In the atrium and sinus node, ICa,L is carried by Cav1.2 (a1C) and Cav1.3 (a1D) subunits. Because previous studies had shown that Cav1.3 knockout mice (Cav1.3-/-) exhibit sinus node dysfunction,79,80 we further characterized them in vivo and demonstrated that they also present spontaneous episodes of atrial fibrillation (AF). The phenotype of Cav1.3-/- mice is thus reminiscent to the brady-tachycardia syndrome ("maladie rythmique de l’oreillette"), which associates sick sinus syndrome, episodes of AF and atrioventricular conduction disturbances. We will use the Cav1.3-/- mouse model to elucidate the pathophysiology of this syndrome. More precisely, we will investigate whether susceptibility to AF is the result of chronic sinus node dysfunction, secondary to the hypertrophy produced by chronic bradycardia or directly related the loss of Cav1.3-related ICa,L component in atrial myocytes. In parallel, we will characterize a transgenic mouse model expressing, in a cardiac specific manner, the S140G-mutated KCNQ1 channel that is responsible for a familial form of idiopathic AF.81 Our preliminary results show that these mice exhibit spontaneous atrial extrasystoles and are more prone to develop AF under programmed electrical stimulation. Our objective is to identify the mechanisms linking the gain of function of the mutated KCNQ1 channel and the occurrence of AF. These studies should provide new insights in understanding the pathophysiology of AF, which not only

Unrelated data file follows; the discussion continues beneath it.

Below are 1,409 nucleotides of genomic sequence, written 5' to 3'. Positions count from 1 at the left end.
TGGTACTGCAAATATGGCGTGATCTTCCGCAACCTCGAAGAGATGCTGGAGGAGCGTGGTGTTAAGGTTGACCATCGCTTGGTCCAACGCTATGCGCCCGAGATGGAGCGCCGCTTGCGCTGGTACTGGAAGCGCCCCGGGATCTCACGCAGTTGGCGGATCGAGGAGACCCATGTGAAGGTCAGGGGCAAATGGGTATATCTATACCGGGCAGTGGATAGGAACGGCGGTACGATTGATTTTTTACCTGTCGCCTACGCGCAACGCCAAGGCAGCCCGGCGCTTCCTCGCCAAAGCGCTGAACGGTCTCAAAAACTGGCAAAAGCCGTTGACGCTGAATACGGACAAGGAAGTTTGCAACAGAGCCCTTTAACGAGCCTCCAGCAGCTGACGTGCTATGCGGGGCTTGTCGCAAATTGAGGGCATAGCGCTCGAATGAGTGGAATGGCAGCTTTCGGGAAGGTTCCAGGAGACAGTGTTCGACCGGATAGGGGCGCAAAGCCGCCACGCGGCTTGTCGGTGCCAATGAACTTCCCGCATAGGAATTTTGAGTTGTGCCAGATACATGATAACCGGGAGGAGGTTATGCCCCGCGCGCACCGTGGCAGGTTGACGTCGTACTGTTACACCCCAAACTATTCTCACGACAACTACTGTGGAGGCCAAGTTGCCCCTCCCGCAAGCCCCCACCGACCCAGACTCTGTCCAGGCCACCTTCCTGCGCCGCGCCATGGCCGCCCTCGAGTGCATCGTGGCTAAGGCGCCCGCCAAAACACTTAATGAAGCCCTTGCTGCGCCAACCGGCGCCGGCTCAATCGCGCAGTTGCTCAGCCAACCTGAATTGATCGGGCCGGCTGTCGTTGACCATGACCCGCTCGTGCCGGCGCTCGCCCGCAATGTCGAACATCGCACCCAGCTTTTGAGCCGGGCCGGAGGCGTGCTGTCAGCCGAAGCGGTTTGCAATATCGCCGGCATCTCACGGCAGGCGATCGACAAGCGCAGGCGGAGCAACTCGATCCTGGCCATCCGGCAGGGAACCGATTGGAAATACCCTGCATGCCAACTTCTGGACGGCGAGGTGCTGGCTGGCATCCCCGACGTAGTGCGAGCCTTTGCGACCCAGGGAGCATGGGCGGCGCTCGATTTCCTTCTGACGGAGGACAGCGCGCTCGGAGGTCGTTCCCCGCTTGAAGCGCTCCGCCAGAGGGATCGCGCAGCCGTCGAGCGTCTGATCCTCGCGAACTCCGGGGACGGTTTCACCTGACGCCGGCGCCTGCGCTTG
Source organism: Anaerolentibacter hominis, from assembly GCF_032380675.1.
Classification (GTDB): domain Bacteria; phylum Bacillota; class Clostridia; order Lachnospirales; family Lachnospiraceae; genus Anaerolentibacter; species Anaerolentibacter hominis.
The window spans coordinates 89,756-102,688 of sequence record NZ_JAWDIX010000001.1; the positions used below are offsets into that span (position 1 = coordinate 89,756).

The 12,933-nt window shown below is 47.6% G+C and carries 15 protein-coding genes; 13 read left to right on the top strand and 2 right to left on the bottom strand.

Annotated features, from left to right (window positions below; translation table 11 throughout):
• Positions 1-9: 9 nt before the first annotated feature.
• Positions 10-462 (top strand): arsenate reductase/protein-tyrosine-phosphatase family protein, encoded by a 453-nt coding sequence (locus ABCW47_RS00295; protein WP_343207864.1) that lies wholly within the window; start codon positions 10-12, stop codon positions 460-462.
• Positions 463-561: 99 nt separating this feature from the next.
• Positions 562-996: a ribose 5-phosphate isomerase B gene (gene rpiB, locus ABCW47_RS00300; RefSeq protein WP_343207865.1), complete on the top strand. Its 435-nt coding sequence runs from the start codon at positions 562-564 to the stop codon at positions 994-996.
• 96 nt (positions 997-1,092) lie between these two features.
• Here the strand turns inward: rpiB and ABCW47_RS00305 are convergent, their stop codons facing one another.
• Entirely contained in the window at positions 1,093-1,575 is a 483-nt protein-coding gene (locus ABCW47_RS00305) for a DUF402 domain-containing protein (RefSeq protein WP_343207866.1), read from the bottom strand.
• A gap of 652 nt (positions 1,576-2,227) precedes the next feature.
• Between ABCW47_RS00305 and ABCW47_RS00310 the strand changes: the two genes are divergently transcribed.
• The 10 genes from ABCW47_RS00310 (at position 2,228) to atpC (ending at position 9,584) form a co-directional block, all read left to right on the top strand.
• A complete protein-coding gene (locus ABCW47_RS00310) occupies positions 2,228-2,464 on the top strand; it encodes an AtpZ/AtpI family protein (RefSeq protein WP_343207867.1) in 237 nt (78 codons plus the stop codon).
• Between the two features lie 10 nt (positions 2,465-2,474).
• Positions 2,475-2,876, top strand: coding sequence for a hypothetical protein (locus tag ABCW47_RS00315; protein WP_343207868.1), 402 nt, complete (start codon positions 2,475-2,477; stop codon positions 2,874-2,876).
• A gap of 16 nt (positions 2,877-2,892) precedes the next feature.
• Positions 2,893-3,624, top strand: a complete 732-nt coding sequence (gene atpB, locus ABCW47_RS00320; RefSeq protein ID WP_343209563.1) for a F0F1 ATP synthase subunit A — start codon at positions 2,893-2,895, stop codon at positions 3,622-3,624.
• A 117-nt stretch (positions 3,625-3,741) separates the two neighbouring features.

is the most common arrhythmia but also represents a challenge for the clinician who lacks
efficient therapies. Our results on the Cav1.3-/- mouse prompted Jean-Jacques Schott (theme IA) to
screen for mutations in the Cav1.3 gene in patients affected by sick sinus syndrome or lone AF. This
ongoing study has already yielded mutants demonstrating the pertinence of the mouse model.
THEME E: ß-adrenoceptors (C. Gauthier)
Previous activities